After nearly a year, last night I officially completed the final level of the Second City Improv program. I had wanted to do Improv since high-school, but I couldn't locate/hold onto the courage needed to do so (After being picked on pretty seriously in grade school, I hit puberty at 100 miles/hour and then worked very hard to cultivate my 'womanly coolness' and therefore making fun of myself was inconceivable). Then all throughout my 20s, I kept talking myself out of pursuing it, plagued by the silly belief that if I wasn't already doing it by high-school, then there was no point. Luckily J. kept on my case about it, and in my 29th year I bit the bullet (hard) and signed up. In other words, I spent the last year of my 20s doing what I'd wanted to do when I was 15.
So the thing I want to say is this: do the thing you wanted to do when you were 15. No matter how old you are now. Or how silly you think you'll look. Or how much of a loser you think everyone around you will think you are. Yeah, maybe you'll hate it, but then you can stop, and at least then you'll know you tried. But maybe you'll love it!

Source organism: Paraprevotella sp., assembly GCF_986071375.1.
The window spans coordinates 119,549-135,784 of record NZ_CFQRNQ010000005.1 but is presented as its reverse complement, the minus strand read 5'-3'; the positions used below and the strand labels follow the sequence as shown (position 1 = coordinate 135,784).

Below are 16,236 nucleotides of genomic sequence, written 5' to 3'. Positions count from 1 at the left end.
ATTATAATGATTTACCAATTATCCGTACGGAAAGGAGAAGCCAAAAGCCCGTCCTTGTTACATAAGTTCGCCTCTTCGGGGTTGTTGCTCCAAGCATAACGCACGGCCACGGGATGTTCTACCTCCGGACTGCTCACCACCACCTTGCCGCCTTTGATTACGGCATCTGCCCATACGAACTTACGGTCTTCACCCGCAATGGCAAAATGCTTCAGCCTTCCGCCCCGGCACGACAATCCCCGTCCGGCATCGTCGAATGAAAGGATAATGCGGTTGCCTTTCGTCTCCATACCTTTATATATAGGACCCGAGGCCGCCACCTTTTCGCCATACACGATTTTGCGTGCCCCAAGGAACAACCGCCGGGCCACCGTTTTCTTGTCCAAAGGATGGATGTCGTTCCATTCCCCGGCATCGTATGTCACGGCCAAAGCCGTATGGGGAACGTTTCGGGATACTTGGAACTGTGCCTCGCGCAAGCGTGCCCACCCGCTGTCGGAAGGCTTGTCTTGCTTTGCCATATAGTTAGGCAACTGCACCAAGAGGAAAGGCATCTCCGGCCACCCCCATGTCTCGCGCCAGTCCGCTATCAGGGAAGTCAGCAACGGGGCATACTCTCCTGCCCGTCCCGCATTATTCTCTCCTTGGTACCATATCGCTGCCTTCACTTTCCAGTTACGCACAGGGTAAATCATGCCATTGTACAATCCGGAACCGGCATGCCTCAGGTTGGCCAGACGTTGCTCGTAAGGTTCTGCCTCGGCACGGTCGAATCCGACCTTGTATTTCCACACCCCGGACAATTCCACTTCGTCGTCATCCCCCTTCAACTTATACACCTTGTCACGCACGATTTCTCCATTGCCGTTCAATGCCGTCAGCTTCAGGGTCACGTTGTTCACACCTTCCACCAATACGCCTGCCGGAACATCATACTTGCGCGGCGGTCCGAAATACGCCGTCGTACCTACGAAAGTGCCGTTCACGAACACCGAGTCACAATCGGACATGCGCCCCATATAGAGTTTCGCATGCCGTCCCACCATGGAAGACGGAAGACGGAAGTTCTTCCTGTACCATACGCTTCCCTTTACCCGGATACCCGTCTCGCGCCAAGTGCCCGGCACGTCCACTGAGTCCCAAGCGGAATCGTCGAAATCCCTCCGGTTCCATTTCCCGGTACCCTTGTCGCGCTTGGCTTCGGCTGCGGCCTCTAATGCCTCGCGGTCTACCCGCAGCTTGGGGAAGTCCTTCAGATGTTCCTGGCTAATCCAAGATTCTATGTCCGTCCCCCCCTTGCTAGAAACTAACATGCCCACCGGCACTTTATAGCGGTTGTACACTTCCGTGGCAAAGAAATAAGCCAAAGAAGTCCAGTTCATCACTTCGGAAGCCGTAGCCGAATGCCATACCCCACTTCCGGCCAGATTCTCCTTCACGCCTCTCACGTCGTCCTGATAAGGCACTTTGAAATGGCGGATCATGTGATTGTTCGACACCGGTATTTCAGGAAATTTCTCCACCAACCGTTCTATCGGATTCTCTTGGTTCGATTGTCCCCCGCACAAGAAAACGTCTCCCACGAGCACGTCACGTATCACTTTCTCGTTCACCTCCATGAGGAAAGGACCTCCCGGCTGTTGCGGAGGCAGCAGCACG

And if it seems selfish to prioritize your dreams because of your job/family/the state of the world, think of it this way: the world needs Late Bloomers. We need people who arrive at their passions newly uncaged and hungry. I imagine what the world would look like if George Saunders never pursued his writing because he knew he'd never be a wunderkind. Or Ricky Gervais, who was 40 when 'The Office' premiered.
I share this in the hopes that you can benefit from my longtime cowardice, and go after the things you really desire, however uncomfortable, and however much you still feel like the 9-year-old girl who everyone thinks is a boy thanks to your Mom's unflinching obsession with the mushroom cut while meanwhile all the popular girls have silky horse's manes poking out the backs of their pretty heads. (Photo shared for proof. I call this my 'Harry Potter' look).